Jeremy Colliver is the Minister to Families with Youth at Smoke Rise Baptist Church in Stone Mountain, GA. He is a native of Lexington, KY and received his B.S. in Accounting from Georgetown College and his Master of Divinty from the Baptist Seminary of Kentucky. Jeremy has a passion for helping students to experience God daily, discover their spiritual gifts, and empower students to use those gifts. Jeremy and Laura have two great kids, Blaine and Molly Frances. They love to be outside exploring the world that is around them.
When seniors graduate it is hard. It is not only hard for the person graduating and their families, but it is also hard on you as their minister. You have poured yourself into these individuals and now it is time for them to move on. It is hard, but it is also rewarding. As your students transition from high school to college or professional life, keep these things in mind during their transition.
You are a minister. Yes, your official title has “youth” or “students” somewhere in the title meaning that you are responsible for ministering to these specific groups of people. This should not limit your ministry to these areas though. You are a minister to the entire congregation, so don’t feel like you have to stop being a student’s minister when they graduate out of the youth ministry.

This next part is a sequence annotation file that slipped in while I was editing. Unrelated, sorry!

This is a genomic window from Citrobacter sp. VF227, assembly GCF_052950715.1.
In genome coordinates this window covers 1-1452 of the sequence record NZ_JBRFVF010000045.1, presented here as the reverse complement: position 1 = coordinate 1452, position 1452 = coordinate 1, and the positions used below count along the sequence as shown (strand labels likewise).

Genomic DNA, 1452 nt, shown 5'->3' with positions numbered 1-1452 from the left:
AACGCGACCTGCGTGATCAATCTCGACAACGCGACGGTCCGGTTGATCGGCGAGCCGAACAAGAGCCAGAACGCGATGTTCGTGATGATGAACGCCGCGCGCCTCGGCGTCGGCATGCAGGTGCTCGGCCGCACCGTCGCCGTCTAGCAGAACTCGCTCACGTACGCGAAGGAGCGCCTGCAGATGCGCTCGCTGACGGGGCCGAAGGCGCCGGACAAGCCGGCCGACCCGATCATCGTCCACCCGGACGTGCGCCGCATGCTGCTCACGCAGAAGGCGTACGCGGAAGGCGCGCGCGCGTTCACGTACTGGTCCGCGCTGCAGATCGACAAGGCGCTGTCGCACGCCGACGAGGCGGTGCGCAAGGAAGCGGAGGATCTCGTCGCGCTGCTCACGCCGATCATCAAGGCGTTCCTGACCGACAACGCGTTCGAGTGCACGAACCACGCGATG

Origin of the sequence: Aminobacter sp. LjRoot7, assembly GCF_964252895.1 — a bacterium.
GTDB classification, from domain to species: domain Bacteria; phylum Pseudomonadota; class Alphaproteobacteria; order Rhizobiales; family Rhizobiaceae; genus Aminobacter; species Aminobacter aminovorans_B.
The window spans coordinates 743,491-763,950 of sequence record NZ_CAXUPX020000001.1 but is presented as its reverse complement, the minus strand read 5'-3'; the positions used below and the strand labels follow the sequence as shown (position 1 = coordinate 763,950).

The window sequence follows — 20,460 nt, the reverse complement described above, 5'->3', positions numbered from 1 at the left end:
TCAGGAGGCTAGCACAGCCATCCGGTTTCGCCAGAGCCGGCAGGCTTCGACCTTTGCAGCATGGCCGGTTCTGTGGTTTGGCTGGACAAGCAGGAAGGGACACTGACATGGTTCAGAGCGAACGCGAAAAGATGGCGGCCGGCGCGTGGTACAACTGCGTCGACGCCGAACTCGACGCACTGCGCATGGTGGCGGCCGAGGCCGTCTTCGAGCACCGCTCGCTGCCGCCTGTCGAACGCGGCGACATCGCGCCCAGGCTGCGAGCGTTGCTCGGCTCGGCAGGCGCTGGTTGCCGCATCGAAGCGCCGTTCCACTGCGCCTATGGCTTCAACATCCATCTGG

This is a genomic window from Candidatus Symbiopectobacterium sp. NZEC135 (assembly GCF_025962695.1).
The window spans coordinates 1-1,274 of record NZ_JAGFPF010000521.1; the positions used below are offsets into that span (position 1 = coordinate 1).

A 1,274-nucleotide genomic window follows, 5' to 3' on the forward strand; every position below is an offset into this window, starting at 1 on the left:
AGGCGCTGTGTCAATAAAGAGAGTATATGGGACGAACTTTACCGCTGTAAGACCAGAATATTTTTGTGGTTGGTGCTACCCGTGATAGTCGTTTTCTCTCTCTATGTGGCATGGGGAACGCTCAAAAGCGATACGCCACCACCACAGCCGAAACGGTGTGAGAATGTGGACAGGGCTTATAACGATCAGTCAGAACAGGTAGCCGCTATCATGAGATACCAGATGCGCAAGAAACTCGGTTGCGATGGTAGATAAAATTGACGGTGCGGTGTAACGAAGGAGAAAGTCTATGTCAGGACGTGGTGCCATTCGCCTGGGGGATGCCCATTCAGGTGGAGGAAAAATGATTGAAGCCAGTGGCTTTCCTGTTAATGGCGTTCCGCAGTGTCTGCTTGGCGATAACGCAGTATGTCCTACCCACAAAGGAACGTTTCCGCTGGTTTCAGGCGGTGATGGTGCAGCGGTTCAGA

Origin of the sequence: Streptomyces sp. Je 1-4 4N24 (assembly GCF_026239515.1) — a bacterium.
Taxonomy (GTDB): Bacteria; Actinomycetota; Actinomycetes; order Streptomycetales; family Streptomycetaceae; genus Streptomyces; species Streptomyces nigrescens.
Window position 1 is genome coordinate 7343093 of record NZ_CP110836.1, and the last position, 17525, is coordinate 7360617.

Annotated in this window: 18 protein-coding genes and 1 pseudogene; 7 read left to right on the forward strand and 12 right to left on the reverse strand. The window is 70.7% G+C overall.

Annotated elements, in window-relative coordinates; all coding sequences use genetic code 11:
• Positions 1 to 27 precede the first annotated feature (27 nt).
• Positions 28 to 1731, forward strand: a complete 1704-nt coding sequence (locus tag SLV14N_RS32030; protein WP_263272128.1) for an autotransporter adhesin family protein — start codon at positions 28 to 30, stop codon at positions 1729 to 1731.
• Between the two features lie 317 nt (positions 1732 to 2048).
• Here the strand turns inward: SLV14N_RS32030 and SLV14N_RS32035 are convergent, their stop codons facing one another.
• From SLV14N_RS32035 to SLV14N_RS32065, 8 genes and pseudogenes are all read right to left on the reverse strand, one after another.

Help them transition. Transition is hard. One of the best things you can do for your students is to point out what is coming for them. Help them to see some of the decisions that they will have to make as they go to college or into the professional world. Have some of these conversations with them before they leave, so when they have to make the decision on their own, they will have at least thought about it before. Also, make contacts for them. Write a note to a campus minister or a local church where they will be going to college. Let them know your students will be on campus and to look out for them.
Involve them in the larger body of the church. The sooner you start this, the easier it will be for your students. Help your students realize that they are part of the larger body of your local church and the church at large. Advocate, and plug your students into ministries where they have gifts and are passionate. One of the hardest things for students when they come back to church is to wonder where they will go. They have been part of the youth group and they find their home there, but if they are involved in other areas of ministry they will have a place to come back to.
Give them space. Allow your students space to discover who they are and what they are about. The students are trying to carve out their own identity so give them room to do that. You may want to visit on campus, but don’t show up unannounced. You may want to send them notes, but don’t blast it all over social media. Allow them space to grow, but be present when they seek you out.
Pray for your students. This may go without saying, but continue to pray for your students while they are away. Pray that they continue to find Christ on a daily basis. Pray that they live into the calling that has been placed on their life.